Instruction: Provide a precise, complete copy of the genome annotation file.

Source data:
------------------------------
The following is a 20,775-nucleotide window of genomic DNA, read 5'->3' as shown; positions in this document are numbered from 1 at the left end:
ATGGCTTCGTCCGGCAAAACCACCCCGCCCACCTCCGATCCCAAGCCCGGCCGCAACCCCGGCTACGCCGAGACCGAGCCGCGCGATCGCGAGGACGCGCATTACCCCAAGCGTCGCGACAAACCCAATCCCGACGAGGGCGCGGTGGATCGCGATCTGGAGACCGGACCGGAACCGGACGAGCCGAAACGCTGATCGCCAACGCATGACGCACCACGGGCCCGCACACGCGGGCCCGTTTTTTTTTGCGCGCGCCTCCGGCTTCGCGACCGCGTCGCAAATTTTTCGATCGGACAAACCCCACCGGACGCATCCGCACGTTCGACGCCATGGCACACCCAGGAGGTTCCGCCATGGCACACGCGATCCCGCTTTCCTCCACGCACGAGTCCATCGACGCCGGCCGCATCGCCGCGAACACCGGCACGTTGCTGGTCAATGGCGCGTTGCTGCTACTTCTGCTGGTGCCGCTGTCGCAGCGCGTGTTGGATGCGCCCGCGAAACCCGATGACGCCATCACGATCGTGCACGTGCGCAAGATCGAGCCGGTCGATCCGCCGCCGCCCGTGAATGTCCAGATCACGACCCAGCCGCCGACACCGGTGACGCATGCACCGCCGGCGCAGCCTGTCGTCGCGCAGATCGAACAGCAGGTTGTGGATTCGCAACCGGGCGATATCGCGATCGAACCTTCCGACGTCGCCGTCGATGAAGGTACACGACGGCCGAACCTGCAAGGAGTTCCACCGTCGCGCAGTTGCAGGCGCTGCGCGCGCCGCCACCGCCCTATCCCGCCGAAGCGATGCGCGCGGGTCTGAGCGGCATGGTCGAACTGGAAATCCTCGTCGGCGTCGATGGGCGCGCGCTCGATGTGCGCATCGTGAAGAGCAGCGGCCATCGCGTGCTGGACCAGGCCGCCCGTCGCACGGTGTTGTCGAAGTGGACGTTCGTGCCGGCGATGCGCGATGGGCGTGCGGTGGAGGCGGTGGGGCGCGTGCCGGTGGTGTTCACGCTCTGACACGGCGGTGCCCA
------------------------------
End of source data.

The following is a 20,775-nucleotide window of genomic DNA, read 5'->3' as shown; positions in this document are numbered from 1 at the left end:
ATGGCTTCGTCCGGCAAAACCACCCCGCCCACCTCCGATCCCAAGCCCGGCCGCAACCCCGGCTACGCCGAGACCGAGCCGCGCGATCGCGAGGACGCGCATTACCCCAAGCGTCGCGACAAACCCAATCCCGACGAGGGCGCGGTGGATCGCGATCTGGAGACCGGACCGGAACCGGACGAGCCGAAACGCTGATCGCCAACGCATGACGCACCACGGGCCCGCACACGCGGGCCCGTTTTTTTTTGCGCGCGCCTCCGGCTTCGCGACCGCGTCGCAAATTTTTCGATCGGACAAACCCCACCGGACGCATCCGCACGTTCGACGCCATGGCACACCCAGGAGGTTCCGCCATGGCACACGCGATCCCGCTTTCCTCCACGCACGAGTCCATCGACGCCGGCCGCATCGCCGCGAACACCGGCACGTTGCTGGTCAATGGCGCGTTGCTGCTACTTCTGCTGGTGCCGCTGTCGCAGCGCGTGTTGGATGCGCCCGCGAAACCCGATGACGCCATCACGATCGTGCACGTGCGCAAGATCGAGCCGGTCGATCCGCCGCCGCCCGTGAATGTCCAGATCACGACCCAGCCGCCGACACCGGTGACGCATGCACCGCCGGCGCAGCCTGTCGTCGCGCAGATCGAACAGCAGGTTGTGGATTCGCAACCGGGCGATATCGCGATCGAACCTTCCGACGTCGCCGTCGATGAAGGTACACGACGGCCGAACCTGCAAGGAGTTCCACCGTCGCGCAGTTGCAGGCGCTGCGCGCGCCGCCACCGCCCTATCCCGCCGAAGCGATGCGCGCGGGTCTGAGCGGCATGGTCGAACTGGAAATCCTCGTCGGCGTCGATGGGCGCGCGCTCGATGTGCGCATCGTGAAGAGCAGCGGCCATCGCGTGCTGGACCAGGCCGCCCGTCGCACGGTGTTGTCGAAGTGGACGTTCGTGCCGGCGATGCGCGATGGGCGTGCGGTGGAGGCGGTGGGGCGCGTGCCGGTGGTGTTCACGCTCTGACACGGCGGTGCCCA